Mureza, a car manufacturer whose story transcends borders, will begin sales in the Namibian market next month after a successful release of its first batch of units in Zimbabwe and South Africa a fortnight ago.
Mureza was founded by Tendai Mungofa, a Zimbabwean national based in South Africa, and the company aims to create a vehicle that speaks to the different aspects of Africanism that borders originality, durability, adaptability, while encompassing the very latest technology and model design scalability.
Mureza Namibia country chief executive officer Lancelot Musesengwa says the launch in Namibia is part of the company’s expansion plan that will also see the brand being traded in other countries in the southern African region.
Aside from Namibia, the automobile maker is also targeting Angola, Botswana, and the Democratic Republic of Congo (DRC), with test launches having been already carried out in South Africa, Zimbabwe, Namibia and the DRC.
“The African Dream Car Prim8 is Mureza Auto Co.’s debut vehicle. It is the first ideologically African initiative and creativity that is owned, assembled and designed with full African consideration for finer taste,” Musesengwa said.
“Mureza Auto Company has led the way in challenging the norm by breaking new ground, showing that Africa has come of age from rudimentary confinements to embrace the pan Africanist philosophy where innovations and customisation of identified solutions are brought home for all to enjoy.”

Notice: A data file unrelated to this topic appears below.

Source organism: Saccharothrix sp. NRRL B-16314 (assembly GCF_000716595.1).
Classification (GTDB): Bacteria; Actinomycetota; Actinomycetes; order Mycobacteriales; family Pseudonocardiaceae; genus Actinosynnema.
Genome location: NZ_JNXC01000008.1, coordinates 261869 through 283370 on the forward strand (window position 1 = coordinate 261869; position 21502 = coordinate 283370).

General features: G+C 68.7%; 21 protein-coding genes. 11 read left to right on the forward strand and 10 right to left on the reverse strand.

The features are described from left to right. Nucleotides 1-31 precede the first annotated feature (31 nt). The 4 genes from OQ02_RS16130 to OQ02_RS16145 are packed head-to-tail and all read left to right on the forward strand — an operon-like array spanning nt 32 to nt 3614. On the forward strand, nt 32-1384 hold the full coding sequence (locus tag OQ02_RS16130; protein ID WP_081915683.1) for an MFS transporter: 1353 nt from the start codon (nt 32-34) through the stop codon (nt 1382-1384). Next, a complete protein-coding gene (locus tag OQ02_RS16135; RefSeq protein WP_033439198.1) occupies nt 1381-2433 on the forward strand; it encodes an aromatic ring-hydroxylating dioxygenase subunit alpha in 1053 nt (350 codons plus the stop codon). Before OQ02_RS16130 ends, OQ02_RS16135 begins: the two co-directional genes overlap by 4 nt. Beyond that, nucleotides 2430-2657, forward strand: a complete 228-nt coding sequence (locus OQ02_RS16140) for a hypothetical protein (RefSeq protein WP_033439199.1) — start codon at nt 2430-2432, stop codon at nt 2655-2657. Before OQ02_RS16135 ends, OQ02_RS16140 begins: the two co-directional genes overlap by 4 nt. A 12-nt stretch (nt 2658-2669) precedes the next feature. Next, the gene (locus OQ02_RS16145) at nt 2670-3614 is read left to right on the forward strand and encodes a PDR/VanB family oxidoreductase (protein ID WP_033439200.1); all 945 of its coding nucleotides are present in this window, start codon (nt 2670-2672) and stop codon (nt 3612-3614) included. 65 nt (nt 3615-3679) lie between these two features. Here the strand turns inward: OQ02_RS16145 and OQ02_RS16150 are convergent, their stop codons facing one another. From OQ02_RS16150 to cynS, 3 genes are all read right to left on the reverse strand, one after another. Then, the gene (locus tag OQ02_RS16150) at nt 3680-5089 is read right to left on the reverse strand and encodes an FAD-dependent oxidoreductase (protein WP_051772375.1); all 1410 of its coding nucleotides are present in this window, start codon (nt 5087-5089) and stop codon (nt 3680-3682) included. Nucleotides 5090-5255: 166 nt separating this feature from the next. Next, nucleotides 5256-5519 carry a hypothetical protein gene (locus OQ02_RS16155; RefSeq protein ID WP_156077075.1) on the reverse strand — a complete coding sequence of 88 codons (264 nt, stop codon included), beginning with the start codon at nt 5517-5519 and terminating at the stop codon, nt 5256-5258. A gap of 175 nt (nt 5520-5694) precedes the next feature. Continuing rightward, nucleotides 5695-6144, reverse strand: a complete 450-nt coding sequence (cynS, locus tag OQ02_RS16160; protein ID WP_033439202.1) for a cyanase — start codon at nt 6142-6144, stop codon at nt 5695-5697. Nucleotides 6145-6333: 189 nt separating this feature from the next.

Mureza is a relative newcomer to the automotive scene. It debuted in 2019 at Automechanika Johannesburg, the South African spinoff of the German trade-only automotive fair, where it announced a joint venture with SAIPA, the Iranian car manufacturer. The joint venture has since received financial backing from the UAE, and a license to build and distribute its cars in South Africa.
Based on SAIPA’s Quick, which was released in Iran in March 2017, Mureza’s Prim8 is a third-generation crossover with the architecture of a third-generation Kia Rio. The Prim8 is being assembled from SKD kits at the Automotive Supplier Park in Rosslyn, near Pretoria.
Mureza’s ambition is to “bring quality and affordable vehicles to the African continent,” says CEO Tatenda Mungofa, and eventually “to become the leading car manufacturer in Africa.”
The Prim8, for now only available with a petrol engine, sells at around €11,300 in South Africa and Zimbabwe. Its specifications include keyless opening and closing, Bluetooth and satnav, touchscreen and rear camera, ABS brakes, and tire pressure monitoring.
Other models in development include the T1, a bakkie – i.e. the pickup segment that is very popular in Southern Africa. It and other models are set to roll out next year.